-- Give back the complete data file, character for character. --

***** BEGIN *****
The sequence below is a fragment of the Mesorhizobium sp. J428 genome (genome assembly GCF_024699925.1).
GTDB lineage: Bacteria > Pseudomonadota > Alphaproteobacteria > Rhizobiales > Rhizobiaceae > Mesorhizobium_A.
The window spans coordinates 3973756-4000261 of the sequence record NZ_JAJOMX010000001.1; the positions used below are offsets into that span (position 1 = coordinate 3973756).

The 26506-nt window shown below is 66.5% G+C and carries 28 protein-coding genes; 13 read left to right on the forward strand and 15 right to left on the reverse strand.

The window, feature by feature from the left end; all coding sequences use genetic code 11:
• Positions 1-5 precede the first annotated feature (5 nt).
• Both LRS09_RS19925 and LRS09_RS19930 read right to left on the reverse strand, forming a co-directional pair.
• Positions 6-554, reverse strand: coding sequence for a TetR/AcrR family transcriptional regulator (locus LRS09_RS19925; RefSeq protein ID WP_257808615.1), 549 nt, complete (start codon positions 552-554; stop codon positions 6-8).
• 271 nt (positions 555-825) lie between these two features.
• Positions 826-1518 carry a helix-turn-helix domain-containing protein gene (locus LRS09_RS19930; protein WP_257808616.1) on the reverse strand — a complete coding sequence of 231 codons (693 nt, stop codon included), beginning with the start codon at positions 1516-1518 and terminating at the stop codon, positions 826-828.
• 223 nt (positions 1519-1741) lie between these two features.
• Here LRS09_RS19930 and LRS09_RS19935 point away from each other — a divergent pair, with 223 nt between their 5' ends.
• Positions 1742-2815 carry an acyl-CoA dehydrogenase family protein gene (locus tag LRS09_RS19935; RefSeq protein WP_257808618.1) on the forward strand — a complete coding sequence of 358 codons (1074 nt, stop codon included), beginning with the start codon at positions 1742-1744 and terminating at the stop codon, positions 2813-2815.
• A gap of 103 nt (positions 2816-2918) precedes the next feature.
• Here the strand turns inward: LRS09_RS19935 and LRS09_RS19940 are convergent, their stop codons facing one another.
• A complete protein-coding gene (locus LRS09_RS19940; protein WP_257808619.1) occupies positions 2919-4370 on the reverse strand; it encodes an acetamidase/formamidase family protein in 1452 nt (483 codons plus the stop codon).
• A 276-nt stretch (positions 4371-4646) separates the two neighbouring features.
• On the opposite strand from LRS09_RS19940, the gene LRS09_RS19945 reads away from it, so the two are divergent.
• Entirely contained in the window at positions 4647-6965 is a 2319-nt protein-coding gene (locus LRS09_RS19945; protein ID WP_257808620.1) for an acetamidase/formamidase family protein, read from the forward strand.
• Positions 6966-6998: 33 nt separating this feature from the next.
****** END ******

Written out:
The sequence below is a fragment of the Mesorhizobium sp. J428 genome (genome assembly GCF_024699925.1).
GTDB lineage: Bacteria > Pseudomonadota > Alphaproteobacteria > Rhizobiales > Rhizobiaceae > Mesorhizobium_A.
The window spans coordinates 3973756-4000261 of the sequence record NZ_JAJOMX010000001.1; the positions used below are offsets into that span (position 1 = coordinate 3973756).

The 26506-nt window shown below is 66.5% G+C and carries 28 protein-coding genes; 13 read left to right on the forward strand and 15 right to left on the reverse strand.

The window, feature by feature from the left end; all coding sequences use genetic code 11:
• Positions 1-5 precede the first annotated feature (5 nt).
• Both LRS09_RS19925 and LRS09_RS19930 read right to left on the reverse strand, forming a co-directional pair.
• Positions 6-554, reverse strand: coding sequence for a TetR/AcrR family transcriptional regulator (locus LRS09_RS19925; RefSeq protein ID WP_257808615.1), 549 nt, complete (start codon positions 552-554; stop codon positions 6-8).
• 271 nt (positions 555-825) lie between these two features.
• Positions 826-1518 carry a helix-turn-helix domain-containing protein gene (locus LRS09_RS19930; protein WP_257808616.1) on the reverse strand — a complete coding sequence of 231 codons (693 nt, stop codon included), beginning with the start codon at positions 1516-1518 and terminating at the stop codon, positions 826-828.
• 223 nt (positions 1519-1741) lie between these two features.
• Here LRS09_RS19930 and LRS09_RS19935 point away from each other — a divergent pair, with 223 nt between their 5' ends.
• Positions 1742-2815 carry an acyl-CoA dehydrogenase family protein gene (locus tag LRS09_RS19935; RefSeq protein WP_257808618.1) on the forward strand — a complete coding sequence of 358 codons (1074 nt, stop codon included), beginning with the start codon at positions 1742-1744 and terminating at the stop codon, positions 2813-2815.
• A gap of 103 nt (positions 2816-2918) precedes the next feature.
• Here the strand turns inward: LRS09_RS19935 and LRS09_RS19940 are convergent, their stop codons facing one another.
• A complete protein-coding gene (locus LRS09_RS19940; protein WP_257808619.1) occupies positions 2919-4370 on the reverse strand; it encodes an acetamidase/formamidase family protein in 1452 nt (483 codons plus the stop codon).
• A 276-nt stretch (positions 4371-4646) separates the two neighbouring features.
• On the opposite strand from LRS09_RS19940, the gene LRS09_RS19945 reads away from it, so the two are divergent.
• Entirely contained in the window at positions 4647-6965 is a 2319-nt protein-coding gene (locus LRS09_RS19945; protein ID WP_257808620.1) for an acetamidase/formamidase family protein, read from the forward strand.
• Positions 6966-6998: 33 nt separating this feature from the next.